For those lawyer and law students, I need your help quick!

When my sister bought her car, she had her father-in-law co-sign the loan/title so she could get a discount on it. Well, to make a long story short, the FIL and MIL went crazy and are cutting ties with my sister and her husband. Before this happened though, my sister had her FIL go to the bank with her to revoke his name on the loan and title, which he signed a power of attorney in order to do so. (I hope I am making sense…)

Anyway, the power of attorney document (the actual paper) that the bank had with his signature on it was lost by the financial agent. Now, the FIL refuses to sign a new one because he feels that my sister and her husband owe him money (A REALLY LONG STORY & VERY NOT TRUE). The credit union is right now saying that it’s not their responsibility to get another signature.

Is this true? Shouldn’t they have to take him to court or something on their cost and not my sister’s?

So the Credit Union lost the form that FIL signed? And they have no copy?

Well, assuming they admit that FIL DID sign the form, you’d think they would be a bit more concerned about it, but I don’t think they can take the guy to court to sign a new one.

I think you sis has more of a beef with the Credit Union than they do with her FIL and perhaps she should persue action against them if they’re being so unhelpful.

Of course, IANAL. Or a law student for that matter.

Your sister needs to speak to a lawyer licensed to practice in her jurisdiction. No lawyer here is going to offer specific legal advice on her specific situation because it runs the risk of creating an attorney-client relationship between the lawyer and your sister, or more probably the lawyer and you.

I know the FIL signed the form because my sister was there when he signed it. The credit union lost it, and basically said, “Sorry, we lost it. Have a nice day!” If they understood what it took to get him to just sign it, and what the situation has evolved to since then, I would think they would try harder. My sister doesn’t have the financial means to pursue anything in court with a lawyer. I just think that the credit union should be held responsible for losing it, and they should go about getting a new signature.

I am an ethicist with some legal training, and teach at a law school, so until a lawyer shows up, let me ask this:

Is the basic problem that the FIL in still on the title as a co-signer? And what is your sister afraid he is going to do if he is on the title?

And why does FIL want to stay on the title? If he put no money into the car, why would he want to part own it? His owner ship could make him liable if the car were ever to cause injury.

In other words, what are the stakes by the various parties? What does each one want and why?

Per what Lynwood Slim said, you need to reduce the situation down to it’s practical essence aside from the drama. Why is it so mission critical to get FIL off the car title? Is there a real world probability he will take the car and sell it or claim possession of it in some manner, or is it just to have parting of the ways?

Practically, what happens if he doesn’t get off the title?

FIL wants to have power and something to hold over my sister’s head to get money because he is lazy and wants to go on a vacation.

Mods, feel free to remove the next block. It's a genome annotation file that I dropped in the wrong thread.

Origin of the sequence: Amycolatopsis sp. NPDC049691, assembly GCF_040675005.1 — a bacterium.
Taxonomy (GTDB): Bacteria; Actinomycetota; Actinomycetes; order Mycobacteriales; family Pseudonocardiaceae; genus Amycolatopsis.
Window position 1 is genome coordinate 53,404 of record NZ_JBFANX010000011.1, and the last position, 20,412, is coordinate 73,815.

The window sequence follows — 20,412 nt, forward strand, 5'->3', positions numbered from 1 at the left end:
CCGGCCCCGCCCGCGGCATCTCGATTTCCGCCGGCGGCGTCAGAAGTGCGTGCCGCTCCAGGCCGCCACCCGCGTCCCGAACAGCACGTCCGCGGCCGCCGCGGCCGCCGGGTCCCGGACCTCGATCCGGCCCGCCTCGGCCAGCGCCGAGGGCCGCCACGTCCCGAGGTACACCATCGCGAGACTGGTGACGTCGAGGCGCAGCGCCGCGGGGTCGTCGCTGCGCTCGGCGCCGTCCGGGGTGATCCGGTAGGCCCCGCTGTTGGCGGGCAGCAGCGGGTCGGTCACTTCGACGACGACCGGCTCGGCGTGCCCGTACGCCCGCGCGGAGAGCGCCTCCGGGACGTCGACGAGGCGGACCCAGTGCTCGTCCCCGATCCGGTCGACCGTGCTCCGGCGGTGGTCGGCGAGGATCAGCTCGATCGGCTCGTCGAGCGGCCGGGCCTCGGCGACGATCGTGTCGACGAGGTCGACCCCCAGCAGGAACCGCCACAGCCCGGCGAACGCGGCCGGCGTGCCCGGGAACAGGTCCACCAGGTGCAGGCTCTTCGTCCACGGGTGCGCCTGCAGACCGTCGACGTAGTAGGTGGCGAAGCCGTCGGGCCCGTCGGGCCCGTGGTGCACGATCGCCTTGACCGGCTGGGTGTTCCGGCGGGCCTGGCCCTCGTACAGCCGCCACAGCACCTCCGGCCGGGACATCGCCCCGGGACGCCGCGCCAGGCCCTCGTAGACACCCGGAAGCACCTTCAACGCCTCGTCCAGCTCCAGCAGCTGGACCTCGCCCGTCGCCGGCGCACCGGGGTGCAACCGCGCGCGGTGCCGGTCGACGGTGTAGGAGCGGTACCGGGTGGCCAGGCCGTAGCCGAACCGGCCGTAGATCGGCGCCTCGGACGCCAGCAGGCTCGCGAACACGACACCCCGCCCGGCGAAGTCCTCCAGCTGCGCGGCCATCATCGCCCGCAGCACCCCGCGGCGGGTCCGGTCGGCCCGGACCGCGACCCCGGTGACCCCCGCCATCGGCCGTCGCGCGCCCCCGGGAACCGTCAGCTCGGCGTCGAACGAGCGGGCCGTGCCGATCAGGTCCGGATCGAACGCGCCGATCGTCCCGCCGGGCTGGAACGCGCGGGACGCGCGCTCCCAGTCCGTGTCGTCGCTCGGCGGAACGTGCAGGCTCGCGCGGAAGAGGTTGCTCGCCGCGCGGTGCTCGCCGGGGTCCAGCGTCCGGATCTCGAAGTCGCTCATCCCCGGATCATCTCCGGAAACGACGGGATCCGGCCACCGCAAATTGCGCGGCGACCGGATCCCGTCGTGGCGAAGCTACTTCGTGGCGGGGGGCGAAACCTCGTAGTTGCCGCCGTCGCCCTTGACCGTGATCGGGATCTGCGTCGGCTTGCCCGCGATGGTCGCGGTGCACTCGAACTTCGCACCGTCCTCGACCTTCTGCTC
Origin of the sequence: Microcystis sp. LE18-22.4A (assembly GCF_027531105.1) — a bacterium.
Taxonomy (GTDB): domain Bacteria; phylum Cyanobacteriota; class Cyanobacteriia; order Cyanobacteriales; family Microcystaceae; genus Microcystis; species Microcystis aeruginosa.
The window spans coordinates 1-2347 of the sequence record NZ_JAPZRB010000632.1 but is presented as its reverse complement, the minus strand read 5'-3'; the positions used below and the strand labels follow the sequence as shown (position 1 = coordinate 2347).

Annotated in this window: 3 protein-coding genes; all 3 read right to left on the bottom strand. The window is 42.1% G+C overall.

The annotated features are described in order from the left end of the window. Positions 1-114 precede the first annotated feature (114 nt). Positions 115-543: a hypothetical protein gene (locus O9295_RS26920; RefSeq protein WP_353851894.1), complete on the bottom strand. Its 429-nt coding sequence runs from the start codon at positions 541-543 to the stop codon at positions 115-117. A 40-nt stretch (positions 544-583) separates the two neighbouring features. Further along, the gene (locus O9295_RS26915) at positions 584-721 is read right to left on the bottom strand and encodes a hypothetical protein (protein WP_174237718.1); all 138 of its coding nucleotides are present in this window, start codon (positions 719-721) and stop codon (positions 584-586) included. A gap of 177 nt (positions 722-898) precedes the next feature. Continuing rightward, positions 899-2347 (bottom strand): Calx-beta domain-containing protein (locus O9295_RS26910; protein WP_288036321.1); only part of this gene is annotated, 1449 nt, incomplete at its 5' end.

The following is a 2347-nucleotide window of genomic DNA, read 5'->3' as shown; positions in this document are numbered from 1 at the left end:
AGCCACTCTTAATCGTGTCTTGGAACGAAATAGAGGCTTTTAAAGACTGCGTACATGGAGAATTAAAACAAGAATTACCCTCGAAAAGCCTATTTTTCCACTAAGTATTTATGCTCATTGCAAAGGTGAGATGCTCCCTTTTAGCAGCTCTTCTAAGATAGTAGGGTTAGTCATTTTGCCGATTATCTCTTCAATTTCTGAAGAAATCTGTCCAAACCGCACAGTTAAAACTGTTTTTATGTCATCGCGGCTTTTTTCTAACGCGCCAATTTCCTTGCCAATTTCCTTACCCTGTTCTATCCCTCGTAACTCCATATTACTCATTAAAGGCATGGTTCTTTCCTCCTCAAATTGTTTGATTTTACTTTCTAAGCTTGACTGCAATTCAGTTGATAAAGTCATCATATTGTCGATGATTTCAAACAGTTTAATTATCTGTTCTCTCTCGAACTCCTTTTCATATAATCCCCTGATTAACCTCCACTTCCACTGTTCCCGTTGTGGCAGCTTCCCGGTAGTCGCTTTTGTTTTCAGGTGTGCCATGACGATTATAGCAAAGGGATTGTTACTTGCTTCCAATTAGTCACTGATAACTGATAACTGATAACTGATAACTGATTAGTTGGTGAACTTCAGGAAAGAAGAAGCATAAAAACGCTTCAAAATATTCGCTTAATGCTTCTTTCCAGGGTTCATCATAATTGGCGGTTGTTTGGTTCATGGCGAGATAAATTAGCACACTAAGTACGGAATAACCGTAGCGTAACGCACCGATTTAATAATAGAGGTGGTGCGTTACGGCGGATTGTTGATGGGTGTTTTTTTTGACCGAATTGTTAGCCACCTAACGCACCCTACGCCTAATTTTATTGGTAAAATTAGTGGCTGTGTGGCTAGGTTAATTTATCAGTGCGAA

Sister needs to get him off the title so that he doesn’t have any authority in her life with anything. These in-laws have tried to kill both of the kids and threatened many lawsuits (which the judge would laugh at once he heard the background with them). It’s the emotional burden mostly weighing her down.

Basically, she is trying to get his name off of everything. Her husband had to give up his life insurance policy to them (started when he was young by his grandparents and parents are beneficiaries, I think) because they said they want to go a vacation after he is dead. Sick, yes I know. This car is the last thing tying the two parties together, and it is turning into war.

He will attempt to take the car, and any money he can from my sister. It’s all about money and possessions.

I’d also be curious as to the FIL’s reluctance to take his signature off as well as your sister’s concern with getting it off.

How long is the loan for? What are the terms? How much longer does your sister have to pay? If your FIL truly wants to sever ties, it doesn’t make much sense that he’d want to remain a guarantor for your sister’s car loan.

Lezlers: It is all about FIL having power in my sister’s affairs. And since his name is on the title, you have to have a power of attorney signed to release him from the title. He won’t sign a new one since the credit union is a bunch of idiots who can’t stay organized.

Ah, well, that explains it then. Please excuse my previous post.

I’m a law student but unfortunately don’t really know what to tell you. If FIL signed as a co-signor, I’d imagine he’d just be secondly liable as a guarantor for the loan. I don’t know how much say FIL actually has in your sister’s handling of the loan, though. I’m not positive if your sister would need his permission before making any modifications to the loan or trading in the car, which would be my first impulse.

Okay, wait. His name is on the title? I thought this was a car loan?

Get the lot of you into family cuonselling.


Muffin: That family needs it. At least I don’t have to deal with them.

Lezlers: Yeah, his name is on the title also, which is why they needed a power of attorney signed to get him off of it.

Well, this morning my sister went to the bank and raised hell with everyone in there. They got frantic, and started working to find it or something to help them get a new one. Turns out that they found an archived copy on their computers :smack: I do thank you all for the help. I was a little worried last night about it…

So all is going to back to being “normal”, and thank God for that :slight_smile: